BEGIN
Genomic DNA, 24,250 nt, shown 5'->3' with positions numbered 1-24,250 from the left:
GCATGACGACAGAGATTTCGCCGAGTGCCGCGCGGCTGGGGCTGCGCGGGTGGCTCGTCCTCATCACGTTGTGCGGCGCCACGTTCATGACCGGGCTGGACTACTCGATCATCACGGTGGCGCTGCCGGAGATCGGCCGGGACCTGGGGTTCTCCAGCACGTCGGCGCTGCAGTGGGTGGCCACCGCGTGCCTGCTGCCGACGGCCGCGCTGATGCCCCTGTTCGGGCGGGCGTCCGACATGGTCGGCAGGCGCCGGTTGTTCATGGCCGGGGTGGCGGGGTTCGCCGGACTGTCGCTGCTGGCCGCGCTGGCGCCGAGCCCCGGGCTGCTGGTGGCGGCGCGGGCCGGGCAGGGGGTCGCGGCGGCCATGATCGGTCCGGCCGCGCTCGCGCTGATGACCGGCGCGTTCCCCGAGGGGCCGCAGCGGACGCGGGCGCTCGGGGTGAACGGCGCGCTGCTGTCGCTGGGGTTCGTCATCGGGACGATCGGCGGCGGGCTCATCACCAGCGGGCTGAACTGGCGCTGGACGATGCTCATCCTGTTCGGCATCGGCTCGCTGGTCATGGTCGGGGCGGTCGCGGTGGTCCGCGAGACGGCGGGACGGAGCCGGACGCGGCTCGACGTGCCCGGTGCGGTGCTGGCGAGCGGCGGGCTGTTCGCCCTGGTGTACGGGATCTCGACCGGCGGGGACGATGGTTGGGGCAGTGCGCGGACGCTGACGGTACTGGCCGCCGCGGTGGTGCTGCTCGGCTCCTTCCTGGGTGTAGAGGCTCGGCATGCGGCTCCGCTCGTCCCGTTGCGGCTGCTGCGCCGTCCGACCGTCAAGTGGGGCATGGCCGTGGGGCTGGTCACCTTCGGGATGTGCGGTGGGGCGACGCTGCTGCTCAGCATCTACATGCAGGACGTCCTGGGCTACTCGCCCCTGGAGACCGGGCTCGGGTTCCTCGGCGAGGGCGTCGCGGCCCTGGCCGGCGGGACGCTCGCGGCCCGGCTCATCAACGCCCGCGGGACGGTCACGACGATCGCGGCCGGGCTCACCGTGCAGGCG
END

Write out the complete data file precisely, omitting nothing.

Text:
Genomic DNA, 24,250 nt, shown 5'->3' with positions numbered 1-24,250 from the left:
GCATGACGACAGAGATTTCGCCGAGTGCCGCGCGGCTGGGGCTGCGCGGGTGGCTCGTCCTCATCACGTTGTGCGGCGCCACGTTCATGACCGGGCTGGACTACTCGATCATCACGGTGGCGCTGCCGGAGATCGGCCGGGACCTGGGGTTCTCCAGCACGTCGGCGCTGCAGTGGGTGGCCACCGCGTGCCTGCTGCCGACGGCCGCGCTGATGCCCCTGTTCGGGCGGGCGTCCGACATGGTCGGCAGGCGCCGGTTGTTCATGGCCGGGGTGGCGGGGTTCGCCGGACTGTCGCTGCTGGCCGCGCTGGCGCCGAGCCCCGGGCTGCTGGTGGCGGCGCGGGCCGGGCAGGGGGTCGCGGCGGCCATGATCGGTCCGGCCGCGCTCGCGCTGATGACCGGCGCGTTCCCCGAGGGGCCGCAGCGGACGCGGGCGCTCGGGGTGAACGGCGCGCTGCTGTCGCTGGGGTTCGTCATCGGGACGATCGGCGGCGGGCTCATCACCAGCGGGCTGAACTGGCGCTGGACGATGCTCATCCTGTTCGGCATCGGCTCGCTGGTCATGGTCGGGGCGGTCGCGGTGGTCCGCGAGACGGCGGGACGGAGCCGGACGCGGCTCGACGTGCCCGGTGCGGTGCTGGCGAGCGGCGGGCTGTTCGCCCTGGTGTACGGGATCTCGACCGGCGGGGACGATGGTTGGGGCAGTGCGCGGACGCTGACGGTACTGGCCGCCGCGGTGGTGCTGCTCGGCTCCTTCCTGGGTGTAGAGGCTCGGCATGCGGCTCCGCTCGTCCCGTTGCGGCTGCTGCGCCGTCCGACCGTCAAGTGGGGCATGGCCGTGGGGCTGGTCACCTTCGGGATGTGCGGTGGGGCGACGCTGCTGCTCAGCATCTACATGCAGGACGTCCTGGGCTACTCGCCCCTGGAGACCGGGCTCGGGTTCCTCGGCGAGGGCGTCGCGGCCCTGGCCGGCGGGACGCTCGCGGCCCGGCTCATCAACGCCCGCGGGACGGTCACGACGATCGCGGCCGGGCTCACCGTGCAGGCG